This week's #Kinderchat blog challenge asks us to do a little bragging. For many reasons, this is a difficult thing for me to do. It's part personality and part not feeling as though I have anything to brag about. This has become a problem, however, in my search for a job. The very essence of finding a job requires bragging. In order to get interviews I know I must write a cover letter detailing why I would be awesome for the positions. And then I must tell potential employers that I am awesome at interviews.
And I am stuck. Stuck at the cover letter writing stage (well, and seeing job postings for jobs I want, but that's a whole 'nother dilemma) because I feel so very very weird about bragging on my skills and experiences and trying to convince people to give me a chance. And it's that chance I need, because I have a feeling I could do something meaningful if only I could get a job.
As I began to reflect on this week's challenge and my own weariness with "tooting my own horn", I also began to reflect on this unease as a whole within the early childhood field. It's not news that early childhood professionals are not the best at bragging. I know that a lot of people have a lot of different reasons for why this may be from gender to personality to the very virtues of the jobs themselves. To be honest, I don't know why this tends to be the case, nor do I really care. What matters to me is that we reverse this trend. Right now.
It's an uneasy time in the world of education. Between "reform" efforts and corporate interests in education and standardized tests and teacher bashing and the increased attention on early childhood education, people are paying attention to our field in ways that they never have before. And we need to have a say in what people are paying attention to. As the teachers and administrators and parents and social workers and consultants and faculty members and playmakers and everyone else out practicing and making things happen in early childhood education, we need to brag.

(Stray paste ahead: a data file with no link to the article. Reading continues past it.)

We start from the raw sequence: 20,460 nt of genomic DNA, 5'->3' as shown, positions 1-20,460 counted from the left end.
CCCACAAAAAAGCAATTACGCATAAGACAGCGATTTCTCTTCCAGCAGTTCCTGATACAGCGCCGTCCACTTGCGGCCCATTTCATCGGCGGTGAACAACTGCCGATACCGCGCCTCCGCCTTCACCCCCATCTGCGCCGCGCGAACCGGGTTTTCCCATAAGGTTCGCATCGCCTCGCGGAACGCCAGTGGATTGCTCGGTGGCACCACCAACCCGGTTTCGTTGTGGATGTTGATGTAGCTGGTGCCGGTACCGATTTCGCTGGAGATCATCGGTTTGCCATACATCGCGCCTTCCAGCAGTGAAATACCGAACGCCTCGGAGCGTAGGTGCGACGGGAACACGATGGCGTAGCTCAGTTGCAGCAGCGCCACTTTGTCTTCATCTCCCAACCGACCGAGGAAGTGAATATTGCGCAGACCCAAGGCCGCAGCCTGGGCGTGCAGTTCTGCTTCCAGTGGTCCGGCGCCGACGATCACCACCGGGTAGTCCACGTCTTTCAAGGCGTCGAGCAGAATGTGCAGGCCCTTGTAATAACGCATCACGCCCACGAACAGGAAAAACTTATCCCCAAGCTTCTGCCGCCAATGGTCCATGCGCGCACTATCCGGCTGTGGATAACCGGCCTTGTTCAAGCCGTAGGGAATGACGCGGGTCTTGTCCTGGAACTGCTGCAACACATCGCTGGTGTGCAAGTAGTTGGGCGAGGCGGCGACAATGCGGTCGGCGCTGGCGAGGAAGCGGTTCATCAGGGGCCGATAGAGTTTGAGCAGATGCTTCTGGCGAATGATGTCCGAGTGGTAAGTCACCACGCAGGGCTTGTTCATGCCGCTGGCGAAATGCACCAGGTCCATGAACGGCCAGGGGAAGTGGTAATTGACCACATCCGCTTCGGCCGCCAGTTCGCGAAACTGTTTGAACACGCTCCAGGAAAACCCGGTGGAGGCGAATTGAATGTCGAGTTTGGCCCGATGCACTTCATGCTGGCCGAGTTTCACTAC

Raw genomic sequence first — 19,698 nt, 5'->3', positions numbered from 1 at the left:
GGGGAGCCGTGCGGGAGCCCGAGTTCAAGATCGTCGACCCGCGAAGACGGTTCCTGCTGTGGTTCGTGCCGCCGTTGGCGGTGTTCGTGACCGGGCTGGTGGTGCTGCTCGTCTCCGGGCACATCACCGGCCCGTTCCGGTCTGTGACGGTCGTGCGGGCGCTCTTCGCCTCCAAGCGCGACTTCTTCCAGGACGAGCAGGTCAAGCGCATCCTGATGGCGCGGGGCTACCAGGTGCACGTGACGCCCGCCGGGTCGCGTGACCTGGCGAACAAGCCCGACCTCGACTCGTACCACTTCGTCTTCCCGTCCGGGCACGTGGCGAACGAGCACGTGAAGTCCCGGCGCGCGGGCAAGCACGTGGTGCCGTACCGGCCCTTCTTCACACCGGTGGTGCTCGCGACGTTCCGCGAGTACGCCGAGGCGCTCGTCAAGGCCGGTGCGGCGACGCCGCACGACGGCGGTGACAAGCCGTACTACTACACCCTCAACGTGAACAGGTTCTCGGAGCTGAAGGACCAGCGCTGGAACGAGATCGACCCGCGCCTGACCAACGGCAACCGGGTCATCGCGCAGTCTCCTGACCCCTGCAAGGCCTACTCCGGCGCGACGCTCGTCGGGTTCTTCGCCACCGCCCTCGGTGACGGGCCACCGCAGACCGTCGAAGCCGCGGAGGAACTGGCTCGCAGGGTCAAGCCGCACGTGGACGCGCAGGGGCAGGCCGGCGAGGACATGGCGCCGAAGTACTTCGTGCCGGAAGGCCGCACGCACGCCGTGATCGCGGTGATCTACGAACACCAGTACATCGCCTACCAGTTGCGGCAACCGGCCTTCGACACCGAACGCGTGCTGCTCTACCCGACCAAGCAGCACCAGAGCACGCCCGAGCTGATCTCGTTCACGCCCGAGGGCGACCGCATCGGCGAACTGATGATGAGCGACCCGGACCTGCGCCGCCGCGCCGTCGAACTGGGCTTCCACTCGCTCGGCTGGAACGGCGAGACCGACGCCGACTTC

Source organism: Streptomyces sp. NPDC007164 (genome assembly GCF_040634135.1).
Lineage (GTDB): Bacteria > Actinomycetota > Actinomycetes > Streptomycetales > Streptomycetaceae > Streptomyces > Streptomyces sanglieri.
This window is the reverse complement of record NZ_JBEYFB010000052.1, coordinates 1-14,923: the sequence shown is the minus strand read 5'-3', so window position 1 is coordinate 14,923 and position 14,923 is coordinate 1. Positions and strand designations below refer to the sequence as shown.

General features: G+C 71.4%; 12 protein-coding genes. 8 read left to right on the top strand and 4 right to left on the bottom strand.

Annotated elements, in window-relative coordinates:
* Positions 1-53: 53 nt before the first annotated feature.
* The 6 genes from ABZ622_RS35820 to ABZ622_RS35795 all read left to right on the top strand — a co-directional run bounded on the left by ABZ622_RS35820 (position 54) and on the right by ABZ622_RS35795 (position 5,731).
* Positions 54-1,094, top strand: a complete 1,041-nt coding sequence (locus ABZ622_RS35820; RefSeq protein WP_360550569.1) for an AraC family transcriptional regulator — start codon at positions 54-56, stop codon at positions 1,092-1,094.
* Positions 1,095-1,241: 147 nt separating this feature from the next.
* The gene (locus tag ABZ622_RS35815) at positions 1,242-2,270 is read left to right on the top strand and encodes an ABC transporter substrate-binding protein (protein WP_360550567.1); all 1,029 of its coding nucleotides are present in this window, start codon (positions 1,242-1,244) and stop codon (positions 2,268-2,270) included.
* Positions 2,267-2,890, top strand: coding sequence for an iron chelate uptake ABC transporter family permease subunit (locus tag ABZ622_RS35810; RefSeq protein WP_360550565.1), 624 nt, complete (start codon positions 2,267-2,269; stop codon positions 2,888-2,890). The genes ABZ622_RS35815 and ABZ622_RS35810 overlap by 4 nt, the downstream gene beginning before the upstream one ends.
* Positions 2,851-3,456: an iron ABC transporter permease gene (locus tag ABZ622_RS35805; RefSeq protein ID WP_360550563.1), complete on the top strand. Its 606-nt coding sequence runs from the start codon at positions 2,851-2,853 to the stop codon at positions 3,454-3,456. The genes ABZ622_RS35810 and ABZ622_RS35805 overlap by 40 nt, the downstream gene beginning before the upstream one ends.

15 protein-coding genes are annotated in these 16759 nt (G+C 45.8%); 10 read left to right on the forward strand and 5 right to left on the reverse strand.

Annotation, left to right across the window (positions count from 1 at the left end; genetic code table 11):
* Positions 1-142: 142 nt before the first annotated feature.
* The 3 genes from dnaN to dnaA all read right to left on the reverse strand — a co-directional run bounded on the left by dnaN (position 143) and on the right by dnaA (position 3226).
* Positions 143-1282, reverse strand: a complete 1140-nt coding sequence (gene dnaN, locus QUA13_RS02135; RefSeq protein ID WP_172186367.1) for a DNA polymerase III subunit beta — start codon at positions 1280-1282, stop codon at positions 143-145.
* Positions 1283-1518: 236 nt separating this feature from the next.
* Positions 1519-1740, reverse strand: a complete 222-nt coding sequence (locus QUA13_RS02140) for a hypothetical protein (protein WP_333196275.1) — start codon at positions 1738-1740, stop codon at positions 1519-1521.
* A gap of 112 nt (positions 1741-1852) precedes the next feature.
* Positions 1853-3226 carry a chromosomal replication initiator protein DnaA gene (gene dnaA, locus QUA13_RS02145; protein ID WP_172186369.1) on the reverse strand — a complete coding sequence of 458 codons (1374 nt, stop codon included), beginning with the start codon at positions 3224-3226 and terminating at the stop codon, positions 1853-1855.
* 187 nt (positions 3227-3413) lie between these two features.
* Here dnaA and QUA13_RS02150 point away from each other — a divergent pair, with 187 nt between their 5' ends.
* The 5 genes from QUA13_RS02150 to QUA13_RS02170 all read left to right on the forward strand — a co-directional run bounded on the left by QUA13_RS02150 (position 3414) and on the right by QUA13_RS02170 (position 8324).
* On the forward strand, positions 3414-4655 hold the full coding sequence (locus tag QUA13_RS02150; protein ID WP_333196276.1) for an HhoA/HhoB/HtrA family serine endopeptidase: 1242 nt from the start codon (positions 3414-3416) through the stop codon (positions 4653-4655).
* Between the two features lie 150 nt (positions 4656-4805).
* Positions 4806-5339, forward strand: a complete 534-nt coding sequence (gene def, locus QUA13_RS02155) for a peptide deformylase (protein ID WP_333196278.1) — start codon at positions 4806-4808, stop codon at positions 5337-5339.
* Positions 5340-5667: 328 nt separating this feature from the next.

We need to brag about the importance of play and what that looks like in our programs. We need to brag about the successes. We need to brag about the little things we do that are making a difference. We need to brag about our innovations and show that what we are doing is in the very best interest of children's development and learning. We need to brag about the advocacy we do for children and families. We need to brag because we need to set the tone of the conversations that everyone is paying attention to. If we don't brag frequently and effectively, then those who are louder will overshadow us and we can't let the naysayers set the tone. We are the professionals in the field, we are the ones who need to set the tone for children and families.
And this includes me. If I want to do the things I say I want to do for children and families, then I need to brag too. No matter how much I loathe it, I need to brag and get those cover letters out there. And then I need to brag some more on behalf of the children and families and early childhood professionals so that I can help set the tone.
So here I go. I am a reflective and thoughtful practitioner; I know that there is rarely a black or white situation and that I have to dig in the grey area to find understanding and a course of direction for the next best steps. I believe in the importance of relationships in learning and have become skilled at making connections and looking at the larger context when working with children and families and other professionals. I am organized; after three years of juggling graduate classes and 4 or 5 jobs at a time and an internship and volunteering I have become adapt at multitasking while still focusing on each individual task. I can write. I have a deep understanding of child development and have learned how to share this knowledge in ways that families and those not in the field can understand. While juggling multiple jobs and internships I have gained an interesting intersection of experience in the policy world, the education world, and the social justice world that will be a powerful combination in my work.
Okay, that's as much bragging as I can do. But it's a start. Now it's your turn. Brag. Brag on yourselves and brag on our practice. The conversational arc depends on it.